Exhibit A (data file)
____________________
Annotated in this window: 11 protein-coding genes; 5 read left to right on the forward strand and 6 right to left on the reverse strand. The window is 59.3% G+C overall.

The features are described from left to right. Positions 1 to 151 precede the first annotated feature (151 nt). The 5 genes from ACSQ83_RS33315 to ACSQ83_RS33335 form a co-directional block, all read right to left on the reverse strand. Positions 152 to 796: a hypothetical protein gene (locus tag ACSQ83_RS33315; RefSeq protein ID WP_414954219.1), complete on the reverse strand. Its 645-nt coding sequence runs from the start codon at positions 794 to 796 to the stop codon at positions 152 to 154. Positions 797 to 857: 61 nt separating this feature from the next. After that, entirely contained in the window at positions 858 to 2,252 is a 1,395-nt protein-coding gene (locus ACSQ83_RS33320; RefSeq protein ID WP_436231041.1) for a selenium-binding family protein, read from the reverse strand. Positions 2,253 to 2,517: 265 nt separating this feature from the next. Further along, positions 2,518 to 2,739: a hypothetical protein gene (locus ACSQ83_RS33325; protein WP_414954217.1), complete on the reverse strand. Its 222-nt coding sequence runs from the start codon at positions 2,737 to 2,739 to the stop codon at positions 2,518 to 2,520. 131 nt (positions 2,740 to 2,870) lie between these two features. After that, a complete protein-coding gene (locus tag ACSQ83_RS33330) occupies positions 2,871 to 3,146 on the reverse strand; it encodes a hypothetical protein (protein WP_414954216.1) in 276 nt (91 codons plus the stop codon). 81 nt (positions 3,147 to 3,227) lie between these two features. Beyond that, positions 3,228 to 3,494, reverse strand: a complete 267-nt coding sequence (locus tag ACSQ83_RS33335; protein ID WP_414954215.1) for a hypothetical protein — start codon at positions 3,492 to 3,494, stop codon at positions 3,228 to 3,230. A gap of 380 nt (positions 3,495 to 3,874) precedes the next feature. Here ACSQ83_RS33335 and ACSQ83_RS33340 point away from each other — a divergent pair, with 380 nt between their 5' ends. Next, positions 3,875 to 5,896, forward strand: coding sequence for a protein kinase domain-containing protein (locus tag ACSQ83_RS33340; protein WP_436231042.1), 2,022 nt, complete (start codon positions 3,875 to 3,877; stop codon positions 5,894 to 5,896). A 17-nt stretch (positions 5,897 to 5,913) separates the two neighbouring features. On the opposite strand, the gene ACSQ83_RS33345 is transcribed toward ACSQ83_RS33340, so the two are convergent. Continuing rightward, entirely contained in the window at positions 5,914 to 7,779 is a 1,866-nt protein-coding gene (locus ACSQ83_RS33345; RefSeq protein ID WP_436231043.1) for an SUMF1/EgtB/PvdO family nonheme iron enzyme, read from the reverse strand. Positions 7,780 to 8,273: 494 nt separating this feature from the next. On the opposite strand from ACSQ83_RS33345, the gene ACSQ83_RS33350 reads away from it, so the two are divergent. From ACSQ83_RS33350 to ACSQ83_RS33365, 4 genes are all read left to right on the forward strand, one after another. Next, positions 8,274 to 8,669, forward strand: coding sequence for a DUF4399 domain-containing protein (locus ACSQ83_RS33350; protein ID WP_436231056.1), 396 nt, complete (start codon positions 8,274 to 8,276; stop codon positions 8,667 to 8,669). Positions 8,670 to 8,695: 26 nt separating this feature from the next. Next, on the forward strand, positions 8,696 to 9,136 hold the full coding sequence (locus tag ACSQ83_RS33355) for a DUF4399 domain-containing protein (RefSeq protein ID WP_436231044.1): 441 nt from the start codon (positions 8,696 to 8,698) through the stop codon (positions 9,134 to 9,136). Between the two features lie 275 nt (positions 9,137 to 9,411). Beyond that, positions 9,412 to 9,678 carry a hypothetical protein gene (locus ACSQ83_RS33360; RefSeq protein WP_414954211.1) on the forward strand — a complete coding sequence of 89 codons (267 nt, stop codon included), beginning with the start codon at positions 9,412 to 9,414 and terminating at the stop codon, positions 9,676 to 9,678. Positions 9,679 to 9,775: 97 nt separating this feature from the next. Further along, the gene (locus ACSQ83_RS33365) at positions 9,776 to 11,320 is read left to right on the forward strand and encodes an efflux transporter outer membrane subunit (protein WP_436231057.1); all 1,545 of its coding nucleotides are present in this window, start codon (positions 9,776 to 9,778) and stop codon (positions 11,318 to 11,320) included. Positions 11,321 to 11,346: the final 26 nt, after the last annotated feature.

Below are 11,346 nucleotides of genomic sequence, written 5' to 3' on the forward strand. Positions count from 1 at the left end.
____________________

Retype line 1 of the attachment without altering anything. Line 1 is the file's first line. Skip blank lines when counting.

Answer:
Annotated in this window: 11 protein-coding genes; 5 read left to right on the forward strand and 6 right to left on the reverse strand. The window is 59.3% G+C overall.